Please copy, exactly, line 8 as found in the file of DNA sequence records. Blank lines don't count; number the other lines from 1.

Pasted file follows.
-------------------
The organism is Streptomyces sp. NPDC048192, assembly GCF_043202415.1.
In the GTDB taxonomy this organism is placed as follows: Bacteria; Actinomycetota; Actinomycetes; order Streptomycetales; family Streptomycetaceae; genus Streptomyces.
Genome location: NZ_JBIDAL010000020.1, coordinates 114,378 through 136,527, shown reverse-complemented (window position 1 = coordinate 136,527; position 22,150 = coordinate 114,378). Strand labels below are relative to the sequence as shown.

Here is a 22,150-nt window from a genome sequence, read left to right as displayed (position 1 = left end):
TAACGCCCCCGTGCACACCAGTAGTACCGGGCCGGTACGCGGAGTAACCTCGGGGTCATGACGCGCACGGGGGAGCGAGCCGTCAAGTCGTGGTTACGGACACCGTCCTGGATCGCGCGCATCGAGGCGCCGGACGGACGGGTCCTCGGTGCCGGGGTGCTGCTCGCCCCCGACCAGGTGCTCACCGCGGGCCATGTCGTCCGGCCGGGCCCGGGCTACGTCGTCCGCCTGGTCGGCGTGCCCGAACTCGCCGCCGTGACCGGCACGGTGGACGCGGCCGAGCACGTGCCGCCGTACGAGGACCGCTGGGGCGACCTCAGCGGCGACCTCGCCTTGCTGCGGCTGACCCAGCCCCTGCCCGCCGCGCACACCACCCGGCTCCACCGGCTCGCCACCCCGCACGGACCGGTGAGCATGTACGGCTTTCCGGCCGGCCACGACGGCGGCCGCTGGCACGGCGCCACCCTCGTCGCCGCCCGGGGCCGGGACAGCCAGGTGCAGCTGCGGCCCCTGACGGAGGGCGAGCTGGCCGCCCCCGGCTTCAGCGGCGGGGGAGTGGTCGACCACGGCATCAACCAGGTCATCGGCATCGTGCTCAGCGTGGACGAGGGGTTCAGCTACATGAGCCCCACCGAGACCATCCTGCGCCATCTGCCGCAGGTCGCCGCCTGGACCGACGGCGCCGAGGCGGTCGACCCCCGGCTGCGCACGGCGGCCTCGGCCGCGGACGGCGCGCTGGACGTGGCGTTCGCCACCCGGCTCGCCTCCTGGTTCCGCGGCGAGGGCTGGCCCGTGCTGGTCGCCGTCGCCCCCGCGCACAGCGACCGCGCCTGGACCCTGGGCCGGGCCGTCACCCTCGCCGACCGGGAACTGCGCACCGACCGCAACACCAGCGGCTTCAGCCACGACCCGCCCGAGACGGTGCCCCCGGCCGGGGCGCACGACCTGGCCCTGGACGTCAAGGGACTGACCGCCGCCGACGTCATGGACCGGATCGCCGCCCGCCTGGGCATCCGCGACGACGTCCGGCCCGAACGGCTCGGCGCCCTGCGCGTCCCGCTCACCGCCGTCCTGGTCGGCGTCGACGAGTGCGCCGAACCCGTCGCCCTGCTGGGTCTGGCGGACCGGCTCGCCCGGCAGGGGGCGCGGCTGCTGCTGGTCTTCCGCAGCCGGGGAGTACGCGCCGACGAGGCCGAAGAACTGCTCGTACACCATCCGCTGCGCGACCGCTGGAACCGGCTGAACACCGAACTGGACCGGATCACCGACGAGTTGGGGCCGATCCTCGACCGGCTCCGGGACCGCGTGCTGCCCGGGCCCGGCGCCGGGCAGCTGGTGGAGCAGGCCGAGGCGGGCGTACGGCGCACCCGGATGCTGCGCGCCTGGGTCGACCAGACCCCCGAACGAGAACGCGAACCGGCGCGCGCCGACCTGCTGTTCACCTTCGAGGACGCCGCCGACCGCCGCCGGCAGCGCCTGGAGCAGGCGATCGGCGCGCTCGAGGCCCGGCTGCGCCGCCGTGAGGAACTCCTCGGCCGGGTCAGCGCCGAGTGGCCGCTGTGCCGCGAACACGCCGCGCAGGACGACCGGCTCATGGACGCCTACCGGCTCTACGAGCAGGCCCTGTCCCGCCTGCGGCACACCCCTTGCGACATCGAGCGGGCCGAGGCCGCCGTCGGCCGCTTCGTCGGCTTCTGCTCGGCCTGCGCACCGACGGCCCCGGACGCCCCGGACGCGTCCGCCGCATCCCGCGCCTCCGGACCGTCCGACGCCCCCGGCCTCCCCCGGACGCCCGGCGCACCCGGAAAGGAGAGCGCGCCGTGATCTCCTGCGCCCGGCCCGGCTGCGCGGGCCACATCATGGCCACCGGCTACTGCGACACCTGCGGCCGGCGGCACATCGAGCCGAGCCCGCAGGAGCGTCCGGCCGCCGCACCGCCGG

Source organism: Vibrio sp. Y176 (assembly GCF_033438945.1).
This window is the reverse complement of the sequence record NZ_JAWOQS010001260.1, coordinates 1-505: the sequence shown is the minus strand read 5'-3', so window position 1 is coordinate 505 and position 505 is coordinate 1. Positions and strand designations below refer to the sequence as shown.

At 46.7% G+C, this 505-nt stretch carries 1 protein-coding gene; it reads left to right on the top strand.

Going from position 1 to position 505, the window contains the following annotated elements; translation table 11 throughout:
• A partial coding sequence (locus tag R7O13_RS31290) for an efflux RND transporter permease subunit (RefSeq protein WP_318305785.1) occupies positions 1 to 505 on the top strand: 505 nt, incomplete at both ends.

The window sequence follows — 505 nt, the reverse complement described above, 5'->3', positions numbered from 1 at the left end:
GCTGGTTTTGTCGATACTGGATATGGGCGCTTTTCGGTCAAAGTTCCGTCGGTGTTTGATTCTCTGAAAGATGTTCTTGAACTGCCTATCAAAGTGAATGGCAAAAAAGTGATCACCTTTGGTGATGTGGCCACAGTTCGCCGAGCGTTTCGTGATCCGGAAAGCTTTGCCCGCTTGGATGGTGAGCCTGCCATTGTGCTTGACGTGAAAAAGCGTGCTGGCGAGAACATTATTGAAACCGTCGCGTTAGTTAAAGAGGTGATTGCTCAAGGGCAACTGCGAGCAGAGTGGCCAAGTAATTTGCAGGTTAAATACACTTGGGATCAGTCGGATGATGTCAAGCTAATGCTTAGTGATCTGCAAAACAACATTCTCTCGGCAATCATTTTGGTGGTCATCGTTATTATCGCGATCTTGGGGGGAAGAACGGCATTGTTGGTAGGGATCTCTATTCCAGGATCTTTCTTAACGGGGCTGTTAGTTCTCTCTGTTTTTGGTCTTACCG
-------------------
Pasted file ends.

At 46.7% G+C, this 505-nt stretch carries 1 protein-coding gene; it reads left to right on the top strand.